All of this raises the question of how we can start to combat the challenges of CSEM and online sexual abuse in the new world order. This is difficult because we do not know what the new normal will be, but what we do know is that online platforms and the internet will be a significant element in moving forward. It’s about collaboration! The notion of the internet as unregulated space will have to change significantly as we have seen new forms of problematic and anti-social behavior creeping in, like “Zoombombing” that won’t simply go away. We think that more than just a criminal justice approach is needed to combat and prevent online sexual abuse. Any solution requires a multidisciplinary public health approach.  Instead of responding to the offence, we need to think about how we intervene pre-offence (primary and secondary prevention) and post offence (tertiary and quandary prevention), as well as a range of social groups/frames (individual, personal, community and societal). Currently, we focus on the individual and societal elements, sending out strong primary and tertiary prevention messages, but we need to do more in helping those at risk to abuse. The access and impact of CSEM as well as online abuse is going to continue in an adapted way. Like everything else in a pandemic, life and behavior find new ways to adapt and thrive. Let’s take stock, reevaluate, and move forward with purpose.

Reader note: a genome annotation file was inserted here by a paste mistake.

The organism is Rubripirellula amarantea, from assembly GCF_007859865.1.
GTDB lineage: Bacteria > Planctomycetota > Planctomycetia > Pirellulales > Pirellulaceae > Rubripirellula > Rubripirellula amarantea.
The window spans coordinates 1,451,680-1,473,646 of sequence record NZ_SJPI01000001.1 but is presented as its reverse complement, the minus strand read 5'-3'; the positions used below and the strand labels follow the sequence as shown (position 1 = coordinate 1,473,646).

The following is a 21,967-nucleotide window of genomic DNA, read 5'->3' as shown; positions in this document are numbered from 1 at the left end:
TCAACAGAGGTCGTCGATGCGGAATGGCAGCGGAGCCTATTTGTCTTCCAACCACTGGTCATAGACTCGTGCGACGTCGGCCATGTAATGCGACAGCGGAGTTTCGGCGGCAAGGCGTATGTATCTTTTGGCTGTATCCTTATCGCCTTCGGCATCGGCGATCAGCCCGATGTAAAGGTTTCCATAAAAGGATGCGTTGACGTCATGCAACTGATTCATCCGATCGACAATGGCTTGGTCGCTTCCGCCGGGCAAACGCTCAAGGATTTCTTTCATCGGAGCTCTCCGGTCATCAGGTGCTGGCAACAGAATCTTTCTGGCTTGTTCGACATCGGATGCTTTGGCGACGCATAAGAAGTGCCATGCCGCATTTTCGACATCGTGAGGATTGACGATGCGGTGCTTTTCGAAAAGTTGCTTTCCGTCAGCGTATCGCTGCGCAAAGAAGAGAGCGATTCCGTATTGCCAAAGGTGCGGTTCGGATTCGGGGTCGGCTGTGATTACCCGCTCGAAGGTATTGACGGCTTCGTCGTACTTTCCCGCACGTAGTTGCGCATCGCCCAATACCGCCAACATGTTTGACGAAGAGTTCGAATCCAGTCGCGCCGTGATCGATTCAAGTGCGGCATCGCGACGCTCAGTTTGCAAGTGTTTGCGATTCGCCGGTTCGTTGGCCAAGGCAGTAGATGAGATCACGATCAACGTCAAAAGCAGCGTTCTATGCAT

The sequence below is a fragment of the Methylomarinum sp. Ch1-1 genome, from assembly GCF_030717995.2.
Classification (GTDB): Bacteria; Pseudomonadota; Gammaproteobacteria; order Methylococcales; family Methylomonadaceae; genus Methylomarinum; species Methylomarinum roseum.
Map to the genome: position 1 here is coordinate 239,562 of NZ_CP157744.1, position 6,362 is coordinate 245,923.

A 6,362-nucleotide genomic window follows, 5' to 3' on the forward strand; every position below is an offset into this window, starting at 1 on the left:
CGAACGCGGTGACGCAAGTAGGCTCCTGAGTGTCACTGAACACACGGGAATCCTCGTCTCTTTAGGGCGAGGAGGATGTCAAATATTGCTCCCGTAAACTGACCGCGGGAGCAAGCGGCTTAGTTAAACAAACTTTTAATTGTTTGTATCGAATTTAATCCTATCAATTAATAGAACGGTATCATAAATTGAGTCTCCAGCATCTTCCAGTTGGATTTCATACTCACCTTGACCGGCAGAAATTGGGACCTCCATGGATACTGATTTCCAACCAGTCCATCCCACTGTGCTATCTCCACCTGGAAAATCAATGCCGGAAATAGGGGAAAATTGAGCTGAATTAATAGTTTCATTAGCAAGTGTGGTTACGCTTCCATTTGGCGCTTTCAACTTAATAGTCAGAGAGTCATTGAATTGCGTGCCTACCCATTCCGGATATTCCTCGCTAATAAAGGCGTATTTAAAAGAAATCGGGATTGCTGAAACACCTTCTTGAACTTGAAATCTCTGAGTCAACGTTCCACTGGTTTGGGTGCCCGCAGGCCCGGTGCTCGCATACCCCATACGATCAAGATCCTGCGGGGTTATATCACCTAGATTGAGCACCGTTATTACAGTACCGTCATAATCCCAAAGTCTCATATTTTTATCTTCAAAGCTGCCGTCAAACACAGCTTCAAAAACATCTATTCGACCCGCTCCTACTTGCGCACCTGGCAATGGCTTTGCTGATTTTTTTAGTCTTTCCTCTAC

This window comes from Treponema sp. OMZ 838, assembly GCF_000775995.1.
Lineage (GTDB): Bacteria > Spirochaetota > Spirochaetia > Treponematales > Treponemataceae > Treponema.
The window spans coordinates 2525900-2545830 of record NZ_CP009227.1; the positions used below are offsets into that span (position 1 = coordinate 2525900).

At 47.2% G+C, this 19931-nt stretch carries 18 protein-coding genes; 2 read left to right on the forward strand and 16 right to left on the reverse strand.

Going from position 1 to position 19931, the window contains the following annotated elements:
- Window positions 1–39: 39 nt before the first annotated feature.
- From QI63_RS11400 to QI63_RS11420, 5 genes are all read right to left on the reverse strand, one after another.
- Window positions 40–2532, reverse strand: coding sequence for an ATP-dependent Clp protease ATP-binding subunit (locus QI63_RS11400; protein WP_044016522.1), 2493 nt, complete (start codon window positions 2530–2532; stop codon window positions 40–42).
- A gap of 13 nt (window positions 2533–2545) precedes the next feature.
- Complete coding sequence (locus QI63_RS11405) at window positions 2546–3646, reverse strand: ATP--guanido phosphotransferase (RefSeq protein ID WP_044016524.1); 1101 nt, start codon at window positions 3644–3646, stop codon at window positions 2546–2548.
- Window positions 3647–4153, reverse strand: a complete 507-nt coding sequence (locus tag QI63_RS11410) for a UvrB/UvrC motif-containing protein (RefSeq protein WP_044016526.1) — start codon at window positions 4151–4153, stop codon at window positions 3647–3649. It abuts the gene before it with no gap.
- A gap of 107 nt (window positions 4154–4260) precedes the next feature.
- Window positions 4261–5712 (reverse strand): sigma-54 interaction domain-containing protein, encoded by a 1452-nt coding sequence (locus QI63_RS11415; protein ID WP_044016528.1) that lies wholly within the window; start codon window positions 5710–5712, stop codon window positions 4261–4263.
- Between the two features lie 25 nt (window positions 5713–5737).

Friday, May 22, 2020

Emerging lessons from pornography in the pandemic

By David S. Prescott, Kieran McCartan, & Kasia Uzieblo